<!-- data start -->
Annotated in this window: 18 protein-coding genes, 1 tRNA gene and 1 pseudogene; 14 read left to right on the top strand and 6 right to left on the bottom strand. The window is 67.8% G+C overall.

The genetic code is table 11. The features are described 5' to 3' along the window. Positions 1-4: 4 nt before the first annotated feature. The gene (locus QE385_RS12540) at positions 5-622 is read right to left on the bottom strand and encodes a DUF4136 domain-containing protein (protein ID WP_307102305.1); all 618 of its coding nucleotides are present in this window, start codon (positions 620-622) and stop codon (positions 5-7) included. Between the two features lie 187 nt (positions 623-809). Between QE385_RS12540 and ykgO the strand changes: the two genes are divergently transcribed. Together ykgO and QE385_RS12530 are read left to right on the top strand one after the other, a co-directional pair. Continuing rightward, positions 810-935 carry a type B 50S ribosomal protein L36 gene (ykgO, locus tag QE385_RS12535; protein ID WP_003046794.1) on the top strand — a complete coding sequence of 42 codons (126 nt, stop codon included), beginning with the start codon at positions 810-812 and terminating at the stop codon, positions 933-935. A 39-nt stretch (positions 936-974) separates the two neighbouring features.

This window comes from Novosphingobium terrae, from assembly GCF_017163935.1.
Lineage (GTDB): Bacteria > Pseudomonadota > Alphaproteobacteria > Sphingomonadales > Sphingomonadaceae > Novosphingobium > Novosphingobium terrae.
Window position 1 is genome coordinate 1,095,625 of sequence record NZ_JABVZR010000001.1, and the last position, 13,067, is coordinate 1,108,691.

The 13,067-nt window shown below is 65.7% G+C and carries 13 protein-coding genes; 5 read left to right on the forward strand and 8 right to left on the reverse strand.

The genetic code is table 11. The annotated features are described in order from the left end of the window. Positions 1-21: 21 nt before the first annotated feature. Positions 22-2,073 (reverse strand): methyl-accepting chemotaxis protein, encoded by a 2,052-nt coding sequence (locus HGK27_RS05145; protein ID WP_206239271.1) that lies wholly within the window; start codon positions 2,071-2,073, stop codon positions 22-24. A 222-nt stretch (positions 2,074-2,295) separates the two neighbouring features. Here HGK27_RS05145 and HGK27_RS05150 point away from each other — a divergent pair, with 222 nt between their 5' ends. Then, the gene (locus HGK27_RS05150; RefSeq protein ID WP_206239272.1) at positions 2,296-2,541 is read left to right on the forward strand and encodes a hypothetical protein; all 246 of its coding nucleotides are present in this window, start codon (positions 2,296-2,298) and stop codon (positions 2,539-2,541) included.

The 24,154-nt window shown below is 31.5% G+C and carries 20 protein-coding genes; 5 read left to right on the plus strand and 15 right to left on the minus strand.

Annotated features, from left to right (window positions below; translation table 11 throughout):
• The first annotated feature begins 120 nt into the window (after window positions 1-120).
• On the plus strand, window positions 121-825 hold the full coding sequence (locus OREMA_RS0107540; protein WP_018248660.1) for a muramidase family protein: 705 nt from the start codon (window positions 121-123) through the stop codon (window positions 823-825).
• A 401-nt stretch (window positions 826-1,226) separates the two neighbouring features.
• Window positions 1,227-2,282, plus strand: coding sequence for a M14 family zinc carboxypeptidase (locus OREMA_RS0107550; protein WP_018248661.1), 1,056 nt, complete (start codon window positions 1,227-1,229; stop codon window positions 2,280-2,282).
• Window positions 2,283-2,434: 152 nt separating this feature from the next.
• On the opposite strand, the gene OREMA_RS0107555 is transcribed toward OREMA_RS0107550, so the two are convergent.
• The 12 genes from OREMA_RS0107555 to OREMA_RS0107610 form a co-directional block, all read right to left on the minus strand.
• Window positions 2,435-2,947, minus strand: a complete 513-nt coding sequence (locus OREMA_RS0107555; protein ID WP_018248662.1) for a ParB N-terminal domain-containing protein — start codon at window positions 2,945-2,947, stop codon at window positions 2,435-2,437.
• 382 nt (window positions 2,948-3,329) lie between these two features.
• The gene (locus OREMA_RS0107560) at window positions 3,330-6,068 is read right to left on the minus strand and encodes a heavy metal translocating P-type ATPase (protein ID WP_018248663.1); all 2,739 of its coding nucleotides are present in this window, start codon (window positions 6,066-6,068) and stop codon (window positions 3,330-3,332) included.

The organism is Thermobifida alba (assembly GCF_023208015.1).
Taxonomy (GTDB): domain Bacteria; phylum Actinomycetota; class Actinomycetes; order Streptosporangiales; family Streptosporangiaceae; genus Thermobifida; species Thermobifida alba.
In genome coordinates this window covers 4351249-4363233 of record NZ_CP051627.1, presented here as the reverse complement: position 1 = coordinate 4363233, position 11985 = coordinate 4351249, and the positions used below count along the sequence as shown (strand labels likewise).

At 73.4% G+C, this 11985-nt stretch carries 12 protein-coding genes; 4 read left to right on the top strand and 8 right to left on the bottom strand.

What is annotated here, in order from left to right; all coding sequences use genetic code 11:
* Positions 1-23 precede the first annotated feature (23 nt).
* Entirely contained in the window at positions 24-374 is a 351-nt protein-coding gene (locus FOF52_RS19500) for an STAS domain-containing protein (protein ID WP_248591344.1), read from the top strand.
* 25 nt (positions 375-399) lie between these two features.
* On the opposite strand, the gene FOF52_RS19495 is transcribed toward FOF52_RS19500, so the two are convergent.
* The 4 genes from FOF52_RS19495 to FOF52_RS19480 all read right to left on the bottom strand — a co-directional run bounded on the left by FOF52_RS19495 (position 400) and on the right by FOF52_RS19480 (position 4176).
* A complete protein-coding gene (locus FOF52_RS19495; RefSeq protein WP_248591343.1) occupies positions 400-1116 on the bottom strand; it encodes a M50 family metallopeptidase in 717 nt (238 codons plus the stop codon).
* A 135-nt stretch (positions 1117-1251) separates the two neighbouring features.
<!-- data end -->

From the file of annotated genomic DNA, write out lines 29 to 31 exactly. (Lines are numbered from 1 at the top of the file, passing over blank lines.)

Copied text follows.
* The 4 genes from FOF52_RS19495 to FOF52_RS19480 all read right to left on the bottom strand — a co-directional run bounded on the left by FOF52_RS19495 (position 400) and on the right by FOF52_RS19480 (position 4176).
* A complete protein-coding gene (locus FOF52_RS19495; RefSeq protein WP_248591343.1) occupies positions 400-1116 on the bottom strand; it encodes a M50 family metallopeptidase in 717 nt (238 codons plus the stop codon).
* A 135-nt stretch (positions 1117-1251) separates the two neighbouring features.